EU debt crisis threat to financial stability
European debt crisis remains largest threat to financial stability. Growth in emerging markets pushes up commodity prices and inflation risk. Increased trade in commodity derivatives may lead to sudden losses.
These and other themes are explored in the biannual Overview of Financial Stability (OFS) published today by De Nederlandsche Bank (DNB). Through this overview, DNB seeks to promote financial stability in the Netherlands by monitoring and identifying the most important risks to the financial system.
The European debt crisis remains the largest threat to the stability of the Dutch financial sector. The combination with other factors, such as the increasing differences between euro countries, in particular as regards competitiveness, enlarges the risks. In addition, the risk remains that financial institutions will be hit by further price falls on European real estate markets. For instance, in the Dutch office market, structural vacancies are looming. In order to prevent losses from remaining hidden, it is essential that banks, insurers and pension funds are transparent about their investments in real estate and in countries that have been hit by the sovereign debt crisis. At the same time, the value of these investments must be estimated with sufficient caution.
The outlook for the global economy has improved over the past months. Thanks to the economic recovery, the capital buffers of financial institutions have strengthened. However, it is vital that they increase their buffers further to become less vulnerable to new shocks. This will also be enforced by the internationally agreed stricter regulations, such as the Basel III standards for banks and additional requirements for systemically important financial institutions. These rules and regulations are to be implemented over the next few years.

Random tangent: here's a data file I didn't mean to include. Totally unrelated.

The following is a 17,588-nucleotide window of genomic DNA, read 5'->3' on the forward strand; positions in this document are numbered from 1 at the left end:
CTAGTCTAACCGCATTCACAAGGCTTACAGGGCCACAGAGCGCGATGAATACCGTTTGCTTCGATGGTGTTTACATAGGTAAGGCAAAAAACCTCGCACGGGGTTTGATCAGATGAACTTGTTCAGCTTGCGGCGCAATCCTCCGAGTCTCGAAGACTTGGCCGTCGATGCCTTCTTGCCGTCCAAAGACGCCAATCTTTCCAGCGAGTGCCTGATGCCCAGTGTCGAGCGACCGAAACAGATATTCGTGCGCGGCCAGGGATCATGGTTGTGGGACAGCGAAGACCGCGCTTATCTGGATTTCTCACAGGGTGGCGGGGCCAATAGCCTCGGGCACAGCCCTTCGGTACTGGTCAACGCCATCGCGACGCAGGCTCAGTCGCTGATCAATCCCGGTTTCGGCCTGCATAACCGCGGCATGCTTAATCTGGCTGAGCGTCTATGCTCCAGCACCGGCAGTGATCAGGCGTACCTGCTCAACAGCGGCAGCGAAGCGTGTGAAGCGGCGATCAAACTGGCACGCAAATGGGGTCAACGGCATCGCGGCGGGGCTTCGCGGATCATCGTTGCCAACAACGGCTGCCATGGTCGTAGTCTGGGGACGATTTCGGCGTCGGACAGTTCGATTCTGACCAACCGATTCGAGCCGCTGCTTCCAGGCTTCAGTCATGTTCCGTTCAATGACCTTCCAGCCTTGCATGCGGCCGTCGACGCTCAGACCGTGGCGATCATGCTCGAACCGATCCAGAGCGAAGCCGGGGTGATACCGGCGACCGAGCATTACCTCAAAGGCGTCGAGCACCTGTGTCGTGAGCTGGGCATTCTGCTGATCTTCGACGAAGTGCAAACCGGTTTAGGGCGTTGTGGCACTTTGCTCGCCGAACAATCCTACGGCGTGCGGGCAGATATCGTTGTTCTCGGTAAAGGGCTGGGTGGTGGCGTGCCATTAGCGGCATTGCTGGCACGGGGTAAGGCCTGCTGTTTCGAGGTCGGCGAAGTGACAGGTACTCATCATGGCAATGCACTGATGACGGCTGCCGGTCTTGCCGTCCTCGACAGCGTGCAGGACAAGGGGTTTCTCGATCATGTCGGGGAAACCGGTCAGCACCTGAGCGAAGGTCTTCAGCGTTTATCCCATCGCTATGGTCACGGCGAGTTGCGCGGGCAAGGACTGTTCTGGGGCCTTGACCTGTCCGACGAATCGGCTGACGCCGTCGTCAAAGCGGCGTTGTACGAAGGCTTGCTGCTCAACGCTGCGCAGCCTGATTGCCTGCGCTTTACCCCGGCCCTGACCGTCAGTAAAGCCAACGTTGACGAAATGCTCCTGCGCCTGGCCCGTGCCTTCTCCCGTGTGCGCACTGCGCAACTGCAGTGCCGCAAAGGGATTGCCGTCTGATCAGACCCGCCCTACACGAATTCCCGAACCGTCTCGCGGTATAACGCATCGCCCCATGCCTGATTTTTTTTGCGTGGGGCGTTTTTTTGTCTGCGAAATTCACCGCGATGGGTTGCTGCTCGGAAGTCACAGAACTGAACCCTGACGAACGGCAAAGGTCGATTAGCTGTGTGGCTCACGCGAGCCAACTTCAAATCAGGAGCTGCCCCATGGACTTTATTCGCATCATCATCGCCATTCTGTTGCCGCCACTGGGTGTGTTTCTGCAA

The economic recovery, partly boosted by the strong growth in emerging markets, is accompanied by rising commodities prices and increasing inflationary pressure. Some financial institutions try to profit from the developments in commodity markets. The emergence of complex products and trading strategies form a risk, should the present trend suddenly turn around. In addition, the recent economic developments have heightened the risk of interest rate shocks. A sudden rise in market rates would hit Dutch households, banks and the government. Over the past few years, Dutch households have become more vulnerable to interest rate shocks as the total outstanding mortgage debt has increased.
Source: De Nederlandsche Bank
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